Now we worship you Jesus, God, and we marvel together with human beings across centuries and continents. We just marvel at this unusual man. We love this unusual man.Read More
A lot of you know the CNN talk show host Larry King who has interviewed maybe more people than anyone in history.
Larry King once said his favorite question is, “Will you marry me?” …because he’s been married eight times.
He said if he could interview just one person in history that one person would be Jesus Christ.
And the one question he would ask him is, “Were you born of a virgin?”
Because that’s what history boils down to.
It’s funny how the identity of this Man, Jesus — that question — never goes away.
That’s actually what I want to talk about in this message.
There’s a question a lot of people have about Jesus inside the church and outside the church… and I’ll put it like this.
A lot of people wonder:
Why did people decide Jesus was divine and what difference does it make?
He was probably a good person
and he probably taught about love
and the Golden Rule
and being a good Samaritan
and turning the other cheek
and all that good stuff…
But the idea that he was divine, the Son of God, the second Person of the Trinity just sounds kind of weird.
It makes Christianity exclude people who can’t believe that stuff about Jesus.
Isn’t it true all that stuff about Jesus being the Son of God actually got made up centuries after his death?
Isn’t it true when people wrote the Gospels they would take passages from the Old Testament and kind of twist them around to make it sound like they were predicting Jesus?
These are really important questions.
What’s fascinating is if you read through the Gospels, you see the question of Jesus’ identity puzzled people in that day just like it does in our day.
For example, one time John the Baptist was in prison. John had baptized Jesus, expected great things from him, but Jesus didn’t do what John thought he would.
So John from prison sends followers to ask Jesus a poignant question.
Are you the one who is to come, or should we expect someone else? — Luke 7:19
Jesus replies in a very unusual way. He says to them:
Go back and report to John what you see and hear. — Luke 7:22
This is odd.
He deliberately doesn’t say yes or no. It’s kind of like he’s saying, “You’re going to have to think more deeply about this question.”
There’s a similar conversation in the gospel of John…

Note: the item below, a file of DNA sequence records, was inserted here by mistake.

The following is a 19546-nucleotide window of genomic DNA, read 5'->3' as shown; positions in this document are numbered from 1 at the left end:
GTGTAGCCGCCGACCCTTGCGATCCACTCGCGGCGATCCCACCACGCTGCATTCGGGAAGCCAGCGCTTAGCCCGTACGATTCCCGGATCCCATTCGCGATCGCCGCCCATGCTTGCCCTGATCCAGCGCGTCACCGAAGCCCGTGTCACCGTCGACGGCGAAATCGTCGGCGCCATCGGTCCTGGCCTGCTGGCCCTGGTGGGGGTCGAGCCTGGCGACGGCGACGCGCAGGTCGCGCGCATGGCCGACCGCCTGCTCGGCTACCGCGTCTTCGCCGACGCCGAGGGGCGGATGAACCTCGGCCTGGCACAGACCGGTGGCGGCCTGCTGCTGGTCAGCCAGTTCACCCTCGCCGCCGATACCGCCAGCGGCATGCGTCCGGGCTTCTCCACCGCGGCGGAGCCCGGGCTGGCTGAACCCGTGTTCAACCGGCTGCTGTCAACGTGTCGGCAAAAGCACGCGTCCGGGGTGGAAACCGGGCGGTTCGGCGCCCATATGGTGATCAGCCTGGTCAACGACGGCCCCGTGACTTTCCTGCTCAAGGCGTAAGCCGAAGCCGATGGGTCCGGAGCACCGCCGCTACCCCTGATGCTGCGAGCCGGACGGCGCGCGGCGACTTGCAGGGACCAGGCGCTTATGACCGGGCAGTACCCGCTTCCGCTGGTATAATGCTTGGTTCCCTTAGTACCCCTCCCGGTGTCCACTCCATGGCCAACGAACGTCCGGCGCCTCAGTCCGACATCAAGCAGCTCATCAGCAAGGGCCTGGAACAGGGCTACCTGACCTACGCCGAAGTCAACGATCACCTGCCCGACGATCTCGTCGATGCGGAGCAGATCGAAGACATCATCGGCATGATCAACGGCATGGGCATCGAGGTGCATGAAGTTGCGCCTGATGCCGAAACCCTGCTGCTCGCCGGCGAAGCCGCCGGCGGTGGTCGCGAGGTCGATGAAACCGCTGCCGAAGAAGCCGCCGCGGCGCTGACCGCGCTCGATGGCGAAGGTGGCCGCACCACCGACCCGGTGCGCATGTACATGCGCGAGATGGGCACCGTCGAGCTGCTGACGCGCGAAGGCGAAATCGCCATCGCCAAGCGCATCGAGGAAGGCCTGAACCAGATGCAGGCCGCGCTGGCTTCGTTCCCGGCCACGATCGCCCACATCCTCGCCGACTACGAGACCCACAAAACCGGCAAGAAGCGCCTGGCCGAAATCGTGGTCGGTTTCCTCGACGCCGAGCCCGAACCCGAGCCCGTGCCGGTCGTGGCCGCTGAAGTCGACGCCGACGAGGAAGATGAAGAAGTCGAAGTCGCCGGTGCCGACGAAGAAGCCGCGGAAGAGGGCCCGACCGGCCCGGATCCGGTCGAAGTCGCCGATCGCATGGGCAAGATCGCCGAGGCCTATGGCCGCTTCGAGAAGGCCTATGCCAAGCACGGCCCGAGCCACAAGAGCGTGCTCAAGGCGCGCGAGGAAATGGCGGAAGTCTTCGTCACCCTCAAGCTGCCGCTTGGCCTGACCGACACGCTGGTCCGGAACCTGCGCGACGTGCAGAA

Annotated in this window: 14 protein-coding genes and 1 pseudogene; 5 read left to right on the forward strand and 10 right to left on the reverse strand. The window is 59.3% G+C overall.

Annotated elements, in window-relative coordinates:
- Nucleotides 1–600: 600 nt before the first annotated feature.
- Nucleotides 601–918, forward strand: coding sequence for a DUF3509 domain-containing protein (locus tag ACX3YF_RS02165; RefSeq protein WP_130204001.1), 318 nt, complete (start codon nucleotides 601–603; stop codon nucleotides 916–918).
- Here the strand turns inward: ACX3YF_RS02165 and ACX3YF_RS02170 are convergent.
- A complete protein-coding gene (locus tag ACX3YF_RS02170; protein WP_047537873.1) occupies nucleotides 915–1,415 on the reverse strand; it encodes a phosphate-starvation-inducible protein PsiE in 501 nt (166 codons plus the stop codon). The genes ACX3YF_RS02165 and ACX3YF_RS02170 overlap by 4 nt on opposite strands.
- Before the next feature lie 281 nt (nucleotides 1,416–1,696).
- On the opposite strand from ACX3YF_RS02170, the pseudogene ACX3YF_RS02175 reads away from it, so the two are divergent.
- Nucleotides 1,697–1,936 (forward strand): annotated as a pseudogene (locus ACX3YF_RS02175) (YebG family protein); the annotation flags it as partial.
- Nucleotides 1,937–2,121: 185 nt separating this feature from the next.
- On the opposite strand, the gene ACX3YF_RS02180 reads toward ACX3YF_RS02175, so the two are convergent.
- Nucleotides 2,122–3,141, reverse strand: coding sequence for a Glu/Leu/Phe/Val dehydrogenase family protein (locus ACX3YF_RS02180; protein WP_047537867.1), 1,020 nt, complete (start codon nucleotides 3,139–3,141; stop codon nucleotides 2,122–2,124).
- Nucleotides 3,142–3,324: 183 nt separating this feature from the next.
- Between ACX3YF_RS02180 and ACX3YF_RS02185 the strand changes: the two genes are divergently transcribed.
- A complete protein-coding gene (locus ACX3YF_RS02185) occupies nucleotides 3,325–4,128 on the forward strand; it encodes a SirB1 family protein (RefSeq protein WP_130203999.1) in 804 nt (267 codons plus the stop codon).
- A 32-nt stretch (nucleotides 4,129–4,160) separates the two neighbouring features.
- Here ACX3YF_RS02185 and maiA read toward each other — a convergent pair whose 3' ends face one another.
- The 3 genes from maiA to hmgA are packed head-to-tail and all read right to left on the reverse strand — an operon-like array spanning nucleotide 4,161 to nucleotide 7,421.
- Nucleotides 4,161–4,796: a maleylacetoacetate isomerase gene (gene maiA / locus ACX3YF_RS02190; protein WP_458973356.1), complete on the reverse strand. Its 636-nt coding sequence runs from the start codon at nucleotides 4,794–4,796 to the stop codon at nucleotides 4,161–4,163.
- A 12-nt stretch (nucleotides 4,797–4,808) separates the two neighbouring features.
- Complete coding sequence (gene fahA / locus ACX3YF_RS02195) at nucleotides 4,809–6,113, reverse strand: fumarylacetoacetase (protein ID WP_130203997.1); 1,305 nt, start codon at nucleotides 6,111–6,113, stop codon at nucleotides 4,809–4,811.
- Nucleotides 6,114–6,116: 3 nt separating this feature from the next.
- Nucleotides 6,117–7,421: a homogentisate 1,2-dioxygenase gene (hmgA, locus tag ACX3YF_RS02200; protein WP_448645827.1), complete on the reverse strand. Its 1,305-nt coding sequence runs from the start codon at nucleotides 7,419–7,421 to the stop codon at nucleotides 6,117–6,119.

Then came the Festival of Dedication at Jerusalem. It was winter, and Jesus was in the temple courts walking in Solomon’s Colonnade. — John 10:22-23
These details are loaded.
The Festival of Dedication is what we call Hanukkah. It’s when Israel would celebrate many years earlier that they had won their independence from Syria. So it’s kind of like the Fourth of July.
Here’s Jesus, who everyone is wondering, “Who is this unusual man? Is he the Messiah? Is he going to lead us to freedom?”
He’s not just in Jerusalem, not just in the temple, which is Ground Zero for their hopes for independence. He’s walking around in what’s called Solomon’s Colonnade.
Some of you will remember Solomon was the son of David.
Israel is waiting for a son of David who will free them.
Jesus is sending really loud signals.
That’s why those who were there gathered around Jesus, were saying:
How long will you keep us in suspense? If you are the Messiah, tell us plainly. — John 10:24
But Jesus doesn’t tell them plainly.
His response is:
I did tell you, but you do not believe. The works I do in my Father’s name testify about me. — John 10:25
This is starting to sound like a presidential candidate when he’s asked, “Are you going to balance the budget?”
It’s almost like Jesus is saying, “Because you all have the wrong idea about who the Messiah is going to be, you’re waiting for the wrong thing. A plain yes or a plain no would mislead you, so I’m going to have to change your concept of Messiah.”
Here’s another strange statement Jesus made.
Another group of people were wrestling with his identity because he didn’t seem to obey what Moses said about the Sabbath.
Jesus said to them:
If you believed Moses, you would believe me, for he wrote about me. – John 5:46
“If you believed Moses, you would believe me, for he” – Moses – “wrote about me.”
Now that’s weird. Why does Jesus say that?
Because if you read the books of Moses — Genesis, Exodus, and so — Jesus doesn’t show up there.
Why does he say, “Moses wrote about me”?
A great book by a guy named Richard Hays is called Reading Backwards.
Hays describes how the disciples, how Jesus’ followers, had to kind of piece together his identity in order to answer the question, “Who is this unusual man?”
Because of the extraordinary things Jesus did and said, his followers were driven back to the Old Testament Scriptures to read those Scriptures again.
They looked at Jesus in light of those Scriptures, and they looked at those Scriptures again in light of Jesus.
And they were slowly and incredibly driven to one conclusion about who this unusual man is who changed the world and changes it still.
There has never been anyone like him!
This message today is such an important message for so many people who struggle with who is Jesus, and why does it matter, and how did people come to believe these strange things about him?
I want to walk through that today.
I want to do this so you will know why Jesus’ followers became astounded at his identity, and then I want to tell you why it matters.
The place I want to start is at the very beginning of the Bible.